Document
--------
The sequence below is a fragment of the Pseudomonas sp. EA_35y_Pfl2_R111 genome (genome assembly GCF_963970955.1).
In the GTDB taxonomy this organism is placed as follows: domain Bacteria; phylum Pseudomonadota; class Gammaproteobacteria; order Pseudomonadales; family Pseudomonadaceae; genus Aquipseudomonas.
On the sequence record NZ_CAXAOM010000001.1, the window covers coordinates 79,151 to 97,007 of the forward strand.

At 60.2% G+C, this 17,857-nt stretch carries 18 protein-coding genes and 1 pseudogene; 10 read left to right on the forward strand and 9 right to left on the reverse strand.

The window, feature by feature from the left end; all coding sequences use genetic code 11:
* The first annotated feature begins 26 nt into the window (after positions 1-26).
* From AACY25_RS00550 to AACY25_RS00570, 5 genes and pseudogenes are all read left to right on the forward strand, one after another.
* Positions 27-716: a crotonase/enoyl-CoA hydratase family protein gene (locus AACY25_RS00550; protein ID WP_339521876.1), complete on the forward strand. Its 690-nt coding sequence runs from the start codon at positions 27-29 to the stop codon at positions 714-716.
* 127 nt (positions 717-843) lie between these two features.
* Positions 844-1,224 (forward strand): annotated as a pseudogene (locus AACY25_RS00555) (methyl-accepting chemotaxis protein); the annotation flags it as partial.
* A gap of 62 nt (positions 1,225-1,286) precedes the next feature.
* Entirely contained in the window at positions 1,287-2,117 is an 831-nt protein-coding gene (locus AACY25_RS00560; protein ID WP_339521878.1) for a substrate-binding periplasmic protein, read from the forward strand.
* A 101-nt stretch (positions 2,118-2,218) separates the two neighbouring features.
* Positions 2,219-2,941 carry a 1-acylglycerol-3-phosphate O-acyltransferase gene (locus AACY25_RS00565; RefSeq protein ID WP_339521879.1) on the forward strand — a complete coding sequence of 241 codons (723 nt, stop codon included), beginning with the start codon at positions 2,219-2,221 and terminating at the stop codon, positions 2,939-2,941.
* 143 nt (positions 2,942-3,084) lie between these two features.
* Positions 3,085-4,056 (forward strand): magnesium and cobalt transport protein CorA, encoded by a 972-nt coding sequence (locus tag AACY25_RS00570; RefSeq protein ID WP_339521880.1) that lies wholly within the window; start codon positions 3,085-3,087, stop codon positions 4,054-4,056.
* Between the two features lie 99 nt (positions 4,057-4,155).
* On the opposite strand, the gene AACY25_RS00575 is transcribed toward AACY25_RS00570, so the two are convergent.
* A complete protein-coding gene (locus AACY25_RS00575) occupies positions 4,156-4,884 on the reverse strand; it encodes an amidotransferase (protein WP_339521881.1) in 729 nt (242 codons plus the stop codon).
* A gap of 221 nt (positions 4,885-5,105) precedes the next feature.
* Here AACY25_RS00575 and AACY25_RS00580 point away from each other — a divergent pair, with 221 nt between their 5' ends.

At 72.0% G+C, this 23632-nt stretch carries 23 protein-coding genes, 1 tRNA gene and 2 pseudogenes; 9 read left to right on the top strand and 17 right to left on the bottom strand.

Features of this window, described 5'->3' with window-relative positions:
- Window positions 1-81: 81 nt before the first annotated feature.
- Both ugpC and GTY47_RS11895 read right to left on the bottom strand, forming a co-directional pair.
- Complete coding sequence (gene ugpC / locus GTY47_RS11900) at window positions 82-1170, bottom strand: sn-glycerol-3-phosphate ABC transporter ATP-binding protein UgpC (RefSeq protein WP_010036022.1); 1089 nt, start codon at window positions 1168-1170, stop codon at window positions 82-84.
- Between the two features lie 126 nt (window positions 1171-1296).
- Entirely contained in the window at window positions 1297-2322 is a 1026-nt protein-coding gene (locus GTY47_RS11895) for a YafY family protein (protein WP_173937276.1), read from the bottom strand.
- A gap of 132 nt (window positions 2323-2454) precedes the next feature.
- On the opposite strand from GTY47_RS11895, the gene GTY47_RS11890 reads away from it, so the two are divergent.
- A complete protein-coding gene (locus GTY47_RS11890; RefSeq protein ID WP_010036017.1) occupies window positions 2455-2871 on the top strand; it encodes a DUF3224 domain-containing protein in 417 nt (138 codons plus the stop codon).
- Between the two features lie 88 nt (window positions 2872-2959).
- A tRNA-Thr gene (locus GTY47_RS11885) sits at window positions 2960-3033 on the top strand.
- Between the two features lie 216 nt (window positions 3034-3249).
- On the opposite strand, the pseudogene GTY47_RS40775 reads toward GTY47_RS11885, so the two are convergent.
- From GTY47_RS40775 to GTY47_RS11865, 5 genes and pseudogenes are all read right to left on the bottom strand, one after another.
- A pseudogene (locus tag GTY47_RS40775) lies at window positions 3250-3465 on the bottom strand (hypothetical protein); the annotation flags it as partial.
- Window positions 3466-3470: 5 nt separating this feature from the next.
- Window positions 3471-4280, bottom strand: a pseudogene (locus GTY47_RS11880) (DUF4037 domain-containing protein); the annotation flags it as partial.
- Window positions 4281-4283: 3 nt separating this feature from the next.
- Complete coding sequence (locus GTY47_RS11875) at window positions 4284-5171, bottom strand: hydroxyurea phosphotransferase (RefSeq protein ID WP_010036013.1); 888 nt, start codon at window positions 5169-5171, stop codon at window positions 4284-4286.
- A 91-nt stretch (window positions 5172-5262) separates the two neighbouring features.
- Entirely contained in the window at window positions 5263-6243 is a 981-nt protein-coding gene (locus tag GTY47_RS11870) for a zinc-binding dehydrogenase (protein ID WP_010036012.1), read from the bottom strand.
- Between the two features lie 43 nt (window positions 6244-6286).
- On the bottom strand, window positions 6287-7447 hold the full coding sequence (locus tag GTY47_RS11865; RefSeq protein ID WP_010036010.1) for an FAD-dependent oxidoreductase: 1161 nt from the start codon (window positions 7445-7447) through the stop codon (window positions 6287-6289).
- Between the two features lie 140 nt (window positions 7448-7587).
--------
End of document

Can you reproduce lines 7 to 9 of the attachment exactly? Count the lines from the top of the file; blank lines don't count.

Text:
* From AACY25_RS00550 to AACY25_RS00570, 5 genes and pseudogenes are all read left to right on the forward strand, one after another.
* Positions 27-716: a crotonase/enoyl-CoA hydratase family protein gene (locus AACY25_RS00550; protein ID WP_339521876.1), complete on the forward strand. Its 690-nt coding sequence runs from the start codon at positions 27-29 to the stop codon at positions 714-716.
* 127 nt (positions 717-843) lie between these two features.